How Important is your Marketing?Written by Charlie Cook
Bob called last week from Phoenix, Arizona with some stunning news about his web site. He first contacted me in fall of 2003. He had a web site that was helping him generate a healthy income but he sensed he could be doing even better. He wanted to get more visitors to his web site and get more of them to contact him about his retail liquidation services.
Are you interested in getting more prospects to your web site and prompting more of them to contact you?
Over two months I worked with Bob to help him clearly define his target market, identify problem he solves, and clarify his marketing message. We improved copy on his web site and structure of his web pages to prompt more people to contact him. I showed him how to write articles and use them to generate a steady stream of visitors to his site.
Bob was happy with results of these changes, but I wasn't. He was getting more visitors to his site and more inquiries, but I thought there was potential for even more growth. I knew that Bob could be doing better if he would just change his marketing message. Despite my best efforts to persuade, cajole and prompt him to rethink how he talked about what he did, Bob was happy with his existing marketing message.
Prior to working with me, Bob had spent ten years regularly experimenting with his marketing message and had found a sentence that generated best response he’d ever had. It was working; he was keeping busy, making money and didn't want to mess with success.
We finished our work together almost a year ago, so I was surprised when Bob called last week. It turns out that he hadn't stopped experimenting. He had taken my advice to heart after all and been fine-tuning his marketing message so that it described problem he solves for his clients clearly and concisely.
With this new marketing message at top of his web page, Bob is getting 3 times number of inquiries about his services. That's 300% more people who know problem he solves and who are contacting him about his services.
Branded Email: The Next Generation of EmailWritten by Jason DeVelvis
For past 75 years, almost every form of popular communication has transformed from black and white to color. Newspapers, television, and computers are only a few examples. (Well, some computers went from green and white to color…)
That leaves this question: Why hasn’t everyday email communication done same? Think about it this way – your company probably spends quite a bit of money on building brand image. Billboards, newspaper ads, radio ads, jingles, TV commercials, logo creation, business cards, corporate letterhead, and websites are just a few of places that corporate marketing dollars might be spent. Why leave out one of most used (if not most used) form of communication that you have?Everybody Wants to Brand Their Email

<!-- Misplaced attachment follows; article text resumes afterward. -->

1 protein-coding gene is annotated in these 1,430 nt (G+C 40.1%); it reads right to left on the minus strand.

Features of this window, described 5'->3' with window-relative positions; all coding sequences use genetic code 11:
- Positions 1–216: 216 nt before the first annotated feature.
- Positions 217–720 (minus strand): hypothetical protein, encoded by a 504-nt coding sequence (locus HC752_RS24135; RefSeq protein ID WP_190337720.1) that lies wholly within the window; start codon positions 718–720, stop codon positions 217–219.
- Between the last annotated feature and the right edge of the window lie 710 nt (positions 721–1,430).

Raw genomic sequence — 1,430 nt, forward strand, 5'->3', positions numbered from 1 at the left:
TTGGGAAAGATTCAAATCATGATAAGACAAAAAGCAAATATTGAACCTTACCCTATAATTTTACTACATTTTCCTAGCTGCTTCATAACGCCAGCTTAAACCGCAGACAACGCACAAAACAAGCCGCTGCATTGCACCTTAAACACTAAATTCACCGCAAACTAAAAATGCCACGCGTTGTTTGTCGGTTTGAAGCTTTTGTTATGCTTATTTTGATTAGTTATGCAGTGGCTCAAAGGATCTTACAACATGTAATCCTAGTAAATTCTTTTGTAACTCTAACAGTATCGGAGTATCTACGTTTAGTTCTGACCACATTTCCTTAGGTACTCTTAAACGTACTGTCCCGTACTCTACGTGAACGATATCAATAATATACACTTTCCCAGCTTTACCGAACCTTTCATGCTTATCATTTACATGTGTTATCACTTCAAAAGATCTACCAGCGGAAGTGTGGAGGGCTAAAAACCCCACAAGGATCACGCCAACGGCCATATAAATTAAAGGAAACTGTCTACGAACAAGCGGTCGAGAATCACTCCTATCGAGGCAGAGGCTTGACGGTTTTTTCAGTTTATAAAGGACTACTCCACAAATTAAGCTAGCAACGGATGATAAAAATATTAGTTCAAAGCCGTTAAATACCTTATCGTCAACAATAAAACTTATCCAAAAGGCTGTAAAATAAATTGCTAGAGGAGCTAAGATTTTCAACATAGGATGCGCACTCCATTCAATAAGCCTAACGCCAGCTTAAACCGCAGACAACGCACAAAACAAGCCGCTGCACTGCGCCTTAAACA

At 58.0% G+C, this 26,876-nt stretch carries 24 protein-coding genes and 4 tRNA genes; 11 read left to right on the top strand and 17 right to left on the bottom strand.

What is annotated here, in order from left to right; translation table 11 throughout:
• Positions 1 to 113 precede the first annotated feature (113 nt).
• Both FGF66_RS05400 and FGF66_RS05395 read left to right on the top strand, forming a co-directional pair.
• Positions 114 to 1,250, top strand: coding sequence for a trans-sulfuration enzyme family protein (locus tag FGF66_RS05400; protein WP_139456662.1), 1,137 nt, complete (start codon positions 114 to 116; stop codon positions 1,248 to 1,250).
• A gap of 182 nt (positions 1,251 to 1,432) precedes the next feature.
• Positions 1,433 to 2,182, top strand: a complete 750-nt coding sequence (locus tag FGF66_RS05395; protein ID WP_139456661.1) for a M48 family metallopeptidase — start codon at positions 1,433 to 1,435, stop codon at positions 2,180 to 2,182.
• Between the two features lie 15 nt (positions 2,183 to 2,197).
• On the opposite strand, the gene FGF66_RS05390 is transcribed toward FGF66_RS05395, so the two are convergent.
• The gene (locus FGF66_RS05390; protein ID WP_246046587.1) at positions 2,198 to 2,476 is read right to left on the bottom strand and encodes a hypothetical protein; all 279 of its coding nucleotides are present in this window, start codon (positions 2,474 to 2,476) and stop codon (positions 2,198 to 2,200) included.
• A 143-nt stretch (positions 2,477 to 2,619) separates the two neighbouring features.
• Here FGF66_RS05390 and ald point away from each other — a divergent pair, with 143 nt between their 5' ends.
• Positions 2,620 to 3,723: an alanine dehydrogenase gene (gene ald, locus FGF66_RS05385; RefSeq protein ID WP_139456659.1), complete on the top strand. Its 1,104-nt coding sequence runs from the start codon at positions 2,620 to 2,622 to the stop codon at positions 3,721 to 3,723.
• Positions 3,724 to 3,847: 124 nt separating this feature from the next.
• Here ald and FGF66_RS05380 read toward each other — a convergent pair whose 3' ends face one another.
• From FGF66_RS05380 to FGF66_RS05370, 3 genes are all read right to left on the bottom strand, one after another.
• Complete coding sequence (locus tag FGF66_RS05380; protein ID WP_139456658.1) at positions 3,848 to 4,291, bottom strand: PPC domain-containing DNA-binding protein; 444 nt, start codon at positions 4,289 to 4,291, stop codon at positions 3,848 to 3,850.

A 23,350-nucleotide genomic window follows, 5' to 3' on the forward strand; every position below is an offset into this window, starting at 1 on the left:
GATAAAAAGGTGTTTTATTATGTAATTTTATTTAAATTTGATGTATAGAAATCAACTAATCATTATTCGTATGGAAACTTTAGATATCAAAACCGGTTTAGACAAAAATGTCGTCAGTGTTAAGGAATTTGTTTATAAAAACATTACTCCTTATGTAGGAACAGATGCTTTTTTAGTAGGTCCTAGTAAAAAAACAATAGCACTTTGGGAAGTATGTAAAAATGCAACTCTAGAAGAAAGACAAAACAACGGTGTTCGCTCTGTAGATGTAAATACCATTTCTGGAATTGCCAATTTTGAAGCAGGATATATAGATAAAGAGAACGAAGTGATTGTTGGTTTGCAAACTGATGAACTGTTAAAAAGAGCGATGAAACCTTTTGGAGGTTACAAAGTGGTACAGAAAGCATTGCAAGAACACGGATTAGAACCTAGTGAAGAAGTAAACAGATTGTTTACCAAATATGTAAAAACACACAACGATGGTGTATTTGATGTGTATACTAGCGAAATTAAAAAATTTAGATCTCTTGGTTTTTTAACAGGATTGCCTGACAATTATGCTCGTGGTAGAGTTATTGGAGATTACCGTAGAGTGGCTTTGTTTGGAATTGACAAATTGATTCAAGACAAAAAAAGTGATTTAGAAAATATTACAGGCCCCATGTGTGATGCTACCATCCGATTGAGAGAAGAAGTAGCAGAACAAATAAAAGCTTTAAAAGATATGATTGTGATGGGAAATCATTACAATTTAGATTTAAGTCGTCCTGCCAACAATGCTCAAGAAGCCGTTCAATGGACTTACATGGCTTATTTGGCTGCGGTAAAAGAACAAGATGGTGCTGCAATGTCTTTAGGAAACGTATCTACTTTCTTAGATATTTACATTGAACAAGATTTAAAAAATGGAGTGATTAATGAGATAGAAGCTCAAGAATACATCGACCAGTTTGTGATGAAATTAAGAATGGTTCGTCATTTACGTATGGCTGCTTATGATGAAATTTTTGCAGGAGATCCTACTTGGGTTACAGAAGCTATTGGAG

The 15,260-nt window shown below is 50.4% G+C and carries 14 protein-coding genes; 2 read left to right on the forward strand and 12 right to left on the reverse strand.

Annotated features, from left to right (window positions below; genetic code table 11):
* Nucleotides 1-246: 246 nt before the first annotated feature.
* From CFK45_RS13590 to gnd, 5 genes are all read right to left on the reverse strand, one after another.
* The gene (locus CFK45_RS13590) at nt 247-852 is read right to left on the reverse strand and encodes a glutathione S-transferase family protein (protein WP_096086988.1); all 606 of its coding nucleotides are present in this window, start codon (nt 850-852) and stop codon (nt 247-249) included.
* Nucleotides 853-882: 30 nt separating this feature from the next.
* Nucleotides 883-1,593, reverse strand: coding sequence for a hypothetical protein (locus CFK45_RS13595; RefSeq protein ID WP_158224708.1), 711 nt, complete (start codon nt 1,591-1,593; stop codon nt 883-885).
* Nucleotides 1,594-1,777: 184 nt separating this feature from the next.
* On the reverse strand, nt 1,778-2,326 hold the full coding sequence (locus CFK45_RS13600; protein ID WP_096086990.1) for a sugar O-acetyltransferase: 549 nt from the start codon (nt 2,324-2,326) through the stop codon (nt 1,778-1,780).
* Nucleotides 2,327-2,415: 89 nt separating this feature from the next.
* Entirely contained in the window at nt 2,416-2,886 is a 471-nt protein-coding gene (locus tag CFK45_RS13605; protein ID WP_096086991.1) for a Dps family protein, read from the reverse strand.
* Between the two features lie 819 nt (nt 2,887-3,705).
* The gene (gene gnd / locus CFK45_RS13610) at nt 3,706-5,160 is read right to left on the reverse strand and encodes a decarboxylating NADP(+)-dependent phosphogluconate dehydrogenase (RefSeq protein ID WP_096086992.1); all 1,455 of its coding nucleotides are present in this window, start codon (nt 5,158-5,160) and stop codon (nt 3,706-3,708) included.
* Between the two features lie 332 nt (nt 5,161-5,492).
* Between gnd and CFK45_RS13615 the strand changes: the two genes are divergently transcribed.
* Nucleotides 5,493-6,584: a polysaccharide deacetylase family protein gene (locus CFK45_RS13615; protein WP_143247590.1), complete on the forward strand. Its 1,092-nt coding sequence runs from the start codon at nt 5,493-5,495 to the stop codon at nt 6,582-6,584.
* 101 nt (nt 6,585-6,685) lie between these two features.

Branded email can be classy enough for more conservative companies (legal, banks, medical, etc) and showy enough for businesses to highlight products or services that have to have that graphical edge. Most companies can develop a template (or set of templates) that’s geared toward how you want to use them. The ability to choose from more than one template is also a nice feature to have, so you can vary emails you send based on purpose.Me and Branded Email Down By Schoolyard
When you’re considering a branded email system, do your homework. And if company has a free trial, take it. You don’t want to purchase something and end up hating it. Keep in mind, however, that most companies, however, won’t develop a custom design for you to use during your free trail, so you won’t get full experience until after your purchase. But while you’re researching, here are some things to look for:
- Spam Filters – See what they say about spam filters. A good system can get past most spam filters (with exception of extremely strict filters). If you’re testing system, can you send an email to yourself? (If you test lots of systems and none of them get past your filter, consider getting a better one, or making yours less strict)
- Email size – If system embeds or attaches images to email, stay far, far away from it. You don’t want all of your emails going out at 300-1000k in size. That would be a long download even on a broadband connection. The typical plain text email is 5-10k; your emails shouldn’t go over 100k, and even that is pushing it. – Do note that Outlook, by default, will embed any image in an email when you click send. You have to turn this off through Tools > Options > Mail Format > Internet Format > HTML Options checkbox (MS Outlook 2002 and 2003)
- Usability – Make sure product is easy to use. The last thing you want to do is waste precious time trying to use a bad product while sending your email. You should be able to set your account up, and send emails like normal.
- Functionality – If your email contains links to specific pages or areas in your website, you can send traffic directly to your catalog, your affiliate/reseller site, your online video, anywhere you want them to go. This is a much better opportunity than “Hey, go check out my site at www.EmailAppeal.com!” As old adage goes, on Internet you’re always 1 click away from losing a customer.
- Dynamic Capabilities – Be sure you can easily change your contact information, picture (if system allows you to upload one) and any other sensitive information on your template.
- Control – Do you have control over aspects of design, or can user change design at will? Brand control and consistency is a big deal in any business.
- Security – Does system require you to send your email through a different server or to a different email address? This is a security risk whether they say so or not, as your emails are all being routed through a third party server. A good system will work without requiring you send your email through a third party.